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Culture 15/12/2017

Why the Royal Court was wrong to shut down Rita, Sue and Bob Too

The 1987 film of Rita, Sue and Bob Too

Editor's note: Since the publication of this article, the Royal Court has reversed its decision to cancel performances of Rita, Sue and Bob Too

The Royal Court’s decision to cancel performances of Andrea Dunbar’s play Rita, Sue and Bob Too clearly sprung from good intentions. The play is an 80s comedy in which two teenage girls have a sexual relationship with a married man.

Its co-director Max Stafford-Clark, who directed the original production as well, is facing allegations of making lewd comments to a member of staff, while the theatre’s artistic director Vicky Featherstone has been playing a leading part in addressing sexual harassment within the theatre world following the Weinstein fallout. The theatre stated that it had heard 150 stories of sexual harassment and abuse as part of a day of action on the same stage where the play would be performed and that the staging “with its themes of grooming and abuses of power on young women” as a result felt “highly conflictual”. But this well-meaning move is in fact a dangerous act of self-censorship, in which the theatre has confused its role as a space for creative expression with the challenges it faces as an administrator and manager in the post-Weinstein world.

This is the latest instance of moral panic. The play is no longer considered fit for public consumption in the current context. The work itself in fact startlingly lacks moral judgment and reflects the racial and sexual prejudices of its time, written by a young working-class playwright who based the story on her own life. There is a telling scene in the film of Rita, Sue and Bob Too where a nosy neighbour calls the police when a young British-Pakistani comes calling, but takes no action when he sees an adult male cavorting with under-age girls. The teenagers are viewed as “sluts” in the local community rather than as the victims of a predator. It may be discomfiting to watch a play on the subject that is funny, but surely this is in fact the ideal time to see a play from a different era that may help us to examine our own age with more insight and even give us some light relief. Yet this is a subject where humour is now taboo, as James Corden discovered after making jokes about Weinstein at a Los Angeles charity gala in October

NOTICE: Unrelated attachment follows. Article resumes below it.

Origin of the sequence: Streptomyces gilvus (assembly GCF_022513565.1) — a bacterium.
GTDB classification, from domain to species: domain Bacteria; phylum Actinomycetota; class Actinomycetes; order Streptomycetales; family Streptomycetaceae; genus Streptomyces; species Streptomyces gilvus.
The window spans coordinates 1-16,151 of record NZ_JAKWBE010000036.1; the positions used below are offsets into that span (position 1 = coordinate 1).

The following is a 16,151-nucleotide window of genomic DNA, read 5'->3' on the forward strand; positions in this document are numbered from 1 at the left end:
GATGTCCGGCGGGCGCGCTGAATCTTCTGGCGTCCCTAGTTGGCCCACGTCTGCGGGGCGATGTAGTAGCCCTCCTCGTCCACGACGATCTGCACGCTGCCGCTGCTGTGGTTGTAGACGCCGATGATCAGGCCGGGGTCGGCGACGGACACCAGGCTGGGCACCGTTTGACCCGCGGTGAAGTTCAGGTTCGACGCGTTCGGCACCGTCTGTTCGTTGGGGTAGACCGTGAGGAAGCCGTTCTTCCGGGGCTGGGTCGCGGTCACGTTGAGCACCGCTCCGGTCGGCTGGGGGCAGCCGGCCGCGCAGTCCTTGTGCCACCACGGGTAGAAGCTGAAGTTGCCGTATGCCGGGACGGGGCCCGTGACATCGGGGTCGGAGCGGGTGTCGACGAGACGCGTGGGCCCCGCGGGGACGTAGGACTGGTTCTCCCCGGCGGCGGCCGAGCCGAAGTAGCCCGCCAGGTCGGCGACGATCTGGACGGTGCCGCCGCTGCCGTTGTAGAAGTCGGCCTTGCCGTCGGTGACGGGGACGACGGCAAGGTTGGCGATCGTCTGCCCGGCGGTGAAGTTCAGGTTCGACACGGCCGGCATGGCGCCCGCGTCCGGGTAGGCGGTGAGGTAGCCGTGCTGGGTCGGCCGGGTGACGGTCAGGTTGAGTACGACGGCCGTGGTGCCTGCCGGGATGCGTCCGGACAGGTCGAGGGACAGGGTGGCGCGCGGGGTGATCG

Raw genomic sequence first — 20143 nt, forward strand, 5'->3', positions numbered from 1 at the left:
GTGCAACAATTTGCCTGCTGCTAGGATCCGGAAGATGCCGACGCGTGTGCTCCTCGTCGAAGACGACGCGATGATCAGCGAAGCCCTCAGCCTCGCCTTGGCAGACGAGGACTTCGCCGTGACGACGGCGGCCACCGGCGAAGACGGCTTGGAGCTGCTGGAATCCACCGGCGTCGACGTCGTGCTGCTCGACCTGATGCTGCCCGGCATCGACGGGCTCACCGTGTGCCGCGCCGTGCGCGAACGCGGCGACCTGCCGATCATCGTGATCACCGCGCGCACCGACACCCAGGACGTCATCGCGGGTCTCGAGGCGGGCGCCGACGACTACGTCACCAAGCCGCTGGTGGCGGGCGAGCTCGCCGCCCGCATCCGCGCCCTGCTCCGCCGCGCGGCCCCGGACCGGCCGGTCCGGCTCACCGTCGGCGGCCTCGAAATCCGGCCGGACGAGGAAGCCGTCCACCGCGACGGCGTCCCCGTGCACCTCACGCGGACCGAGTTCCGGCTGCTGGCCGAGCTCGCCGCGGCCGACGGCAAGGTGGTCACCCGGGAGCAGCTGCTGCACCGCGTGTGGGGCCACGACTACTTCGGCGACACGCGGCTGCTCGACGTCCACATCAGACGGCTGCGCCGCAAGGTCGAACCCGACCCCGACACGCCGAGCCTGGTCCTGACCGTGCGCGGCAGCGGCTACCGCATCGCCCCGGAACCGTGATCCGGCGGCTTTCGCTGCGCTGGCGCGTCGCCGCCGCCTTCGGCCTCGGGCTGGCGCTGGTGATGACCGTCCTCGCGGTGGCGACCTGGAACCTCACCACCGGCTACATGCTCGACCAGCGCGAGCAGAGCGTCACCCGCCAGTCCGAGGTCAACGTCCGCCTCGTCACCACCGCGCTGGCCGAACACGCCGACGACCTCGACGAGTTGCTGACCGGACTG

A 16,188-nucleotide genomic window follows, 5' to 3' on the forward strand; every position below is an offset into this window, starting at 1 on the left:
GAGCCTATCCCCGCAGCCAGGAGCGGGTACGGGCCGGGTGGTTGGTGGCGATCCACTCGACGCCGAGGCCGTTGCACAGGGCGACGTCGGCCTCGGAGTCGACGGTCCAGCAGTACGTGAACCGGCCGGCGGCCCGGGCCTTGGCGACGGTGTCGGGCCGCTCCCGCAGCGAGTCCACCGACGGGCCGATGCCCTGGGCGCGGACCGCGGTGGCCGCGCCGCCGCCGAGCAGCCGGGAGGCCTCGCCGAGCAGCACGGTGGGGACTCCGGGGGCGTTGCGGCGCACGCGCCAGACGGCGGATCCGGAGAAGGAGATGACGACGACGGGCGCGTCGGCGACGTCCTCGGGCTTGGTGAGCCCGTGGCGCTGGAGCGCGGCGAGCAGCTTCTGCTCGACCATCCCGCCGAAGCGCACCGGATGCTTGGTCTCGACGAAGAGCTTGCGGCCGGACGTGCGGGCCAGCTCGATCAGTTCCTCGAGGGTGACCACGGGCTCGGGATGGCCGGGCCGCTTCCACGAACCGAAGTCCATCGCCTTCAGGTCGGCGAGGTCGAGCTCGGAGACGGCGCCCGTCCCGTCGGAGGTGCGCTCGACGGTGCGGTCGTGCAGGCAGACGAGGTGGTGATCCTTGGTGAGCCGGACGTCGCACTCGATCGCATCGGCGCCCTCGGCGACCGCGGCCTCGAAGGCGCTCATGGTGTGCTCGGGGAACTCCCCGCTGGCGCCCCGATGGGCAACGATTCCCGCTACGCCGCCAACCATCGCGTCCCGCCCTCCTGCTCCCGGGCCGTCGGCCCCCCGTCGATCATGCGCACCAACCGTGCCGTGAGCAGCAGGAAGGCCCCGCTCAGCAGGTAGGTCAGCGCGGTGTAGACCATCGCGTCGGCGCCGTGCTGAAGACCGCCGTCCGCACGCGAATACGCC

Censorship is a very serious step. While the theatre may feel that it is doing the right thing in cancelling the play, it has undermined its credibility as a space for artistic invention and exploration. Art plays an essential role in pushing the boundaries, saying the unsayable, outraging society and often makes us highly uncomfortable. Freedom of expression also includes the right to offend, shock and disturb, as the European Court of Human Rights has importantly recognised. The Royal Court Theatre itself played a lead role in ending theatre censorship in the UK in the 60s, as champion of John Osborne and Edward Bond’s works. It is essential that theatre continues to fulfil that role rather than succumbing to the prevailing moral climate.

We are in danger of moving into a new puritanical world, where it is considered dangerous to explore illegal or unacceptable behaviour even in a fictional setting and where we might be contaminated by watching a TV series which stars a man who has been accused of sexual harassment.  I’d very much like to live in a society where men (and women too) no longer get away with abusing their power, but I don’t want to live in a censorious, humourless world, where art is banned and theatres lose their nerve.

Jo Glanville is a visiting fellow at Giessen University and a longtime campaigner for freedom of expression. She was previously director of English PEN and editor of Index on Censorship Magazine